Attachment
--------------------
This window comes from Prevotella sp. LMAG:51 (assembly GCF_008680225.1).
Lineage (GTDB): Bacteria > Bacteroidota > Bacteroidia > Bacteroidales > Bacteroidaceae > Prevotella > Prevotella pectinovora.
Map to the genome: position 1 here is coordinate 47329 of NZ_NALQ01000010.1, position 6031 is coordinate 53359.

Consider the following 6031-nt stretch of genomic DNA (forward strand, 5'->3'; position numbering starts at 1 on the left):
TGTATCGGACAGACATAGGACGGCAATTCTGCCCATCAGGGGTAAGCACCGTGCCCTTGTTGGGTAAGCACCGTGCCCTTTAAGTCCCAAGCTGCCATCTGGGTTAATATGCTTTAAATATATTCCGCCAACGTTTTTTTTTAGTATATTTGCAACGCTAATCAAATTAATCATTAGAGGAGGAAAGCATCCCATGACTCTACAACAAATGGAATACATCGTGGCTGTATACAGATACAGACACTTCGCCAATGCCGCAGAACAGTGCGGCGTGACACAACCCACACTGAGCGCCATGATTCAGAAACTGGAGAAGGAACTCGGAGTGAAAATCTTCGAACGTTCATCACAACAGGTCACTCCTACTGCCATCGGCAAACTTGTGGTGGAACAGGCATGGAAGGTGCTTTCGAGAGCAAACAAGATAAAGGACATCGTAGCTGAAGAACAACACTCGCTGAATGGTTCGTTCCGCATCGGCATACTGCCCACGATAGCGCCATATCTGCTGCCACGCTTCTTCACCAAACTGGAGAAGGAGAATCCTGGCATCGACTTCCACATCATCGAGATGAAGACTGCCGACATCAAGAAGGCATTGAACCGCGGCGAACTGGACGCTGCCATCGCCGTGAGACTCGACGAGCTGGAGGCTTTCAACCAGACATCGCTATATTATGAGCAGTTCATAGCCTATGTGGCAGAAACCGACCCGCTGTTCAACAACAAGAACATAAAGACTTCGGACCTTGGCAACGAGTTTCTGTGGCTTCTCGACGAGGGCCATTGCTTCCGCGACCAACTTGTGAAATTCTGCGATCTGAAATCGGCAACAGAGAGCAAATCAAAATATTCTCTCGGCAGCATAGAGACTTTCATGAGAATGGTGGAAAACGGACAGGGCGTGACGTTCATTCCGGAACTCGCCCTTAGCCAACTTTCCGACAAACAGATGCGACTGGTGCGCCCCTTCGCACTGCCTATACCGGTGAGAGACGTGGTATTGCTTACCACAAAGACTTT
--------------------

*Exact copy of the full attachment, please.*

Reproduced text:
This window comes from Prevotella sp. LMAG:51 (assembly GCF_008680225.1).
Lineage (GTDB): Bacteria > Bacteroidota > Bacteroidia > Bacteroidales > Bacteroidaceae > Prevotella > Prevotella pectinovora.
Map to the genome: position 1 here is coordinate 47329 of NZ_NALQ01000010.1, position 6031 is coordinate 53359.

Consider the following 6031-nt stretch of genomic DNA (forward strand, 5'->3'; position numbering starts at 1 on the left):
TGTATCGGACAGACATAGGACGGCAATTCTGCCCATCAGGGGTAAGCACCGTGCCCTTGTTGGGTAAGCACCGTGCCCTTTAAGTCCCAAGCTGCCATCTGGGTTAATATGCTTTAAATATATTCCGCCAACGTTTTTTTTTAGTATATTTGCAACGCTAATCAAATTAATCATTAGAGGAGGAAAGCATCCCATGACTCTACAACAAATGGAATACATCGTGGCTGTATACAGATACAGACACTTCGCCAATGCCGCAGAACAGTGCGGCGTGACACAACCCACACTGAGCGCCATGATTCAGAAACTGGAGAAGGAACTCGGAGTGAAAATCTTCGAACGTTCATCACAACAGGTCACTCCTACTGCCATCGGCAAACTTGTGGTGGAACAGGCATGGAAGGTGCTTTCGAGAGCAAACAAGATAAAGGACATCGTAGCTGAAGAACAACACTCGCTGAATGGTTCGTTCCGCATCGGCATACTGCCCACGATAGCGCCATATCTGCTGCCACGCTTCTTCACCAAACTGGAGAAGGAGAATCCTGGCATCGACTTCCACATCATCGAGATGAAGACTGCCGACATCAAGAAGGCATTGAACCGCGGCGAACTGGACGCTGCCATCGCCGTGAGACTCGACGAGCTGGAGGCTTTCAACCAGACATCGCTATATTATGAGCAGTTCATAGCCTATGTGGCAGAAACCGACCCGCTGTTCAACAACAAGAACATAAAGACTTCGGACCTTGGCAACGAGTTTCTGTGGCTTCTCGACGAGGGCCATTGCTTCCGCGACCAACTTGTGAAATTCTGCGATCTGAAATCGGCAACAGAGAGCAAATCAAAATATTCTCTCGGCAGCATAGAGACTTTCATGAGAATGGTGGAAAACGGACAGGGCGTGACGTTCATTCCGGAACTCGCCCTTAGCCAACTTTCCGACAAACAGATGCGACTGGTGCGCCCCTTCGCACTGCCTATACCGGTGAGAGACGTGGTATTGCTTACCACAAAGACTTT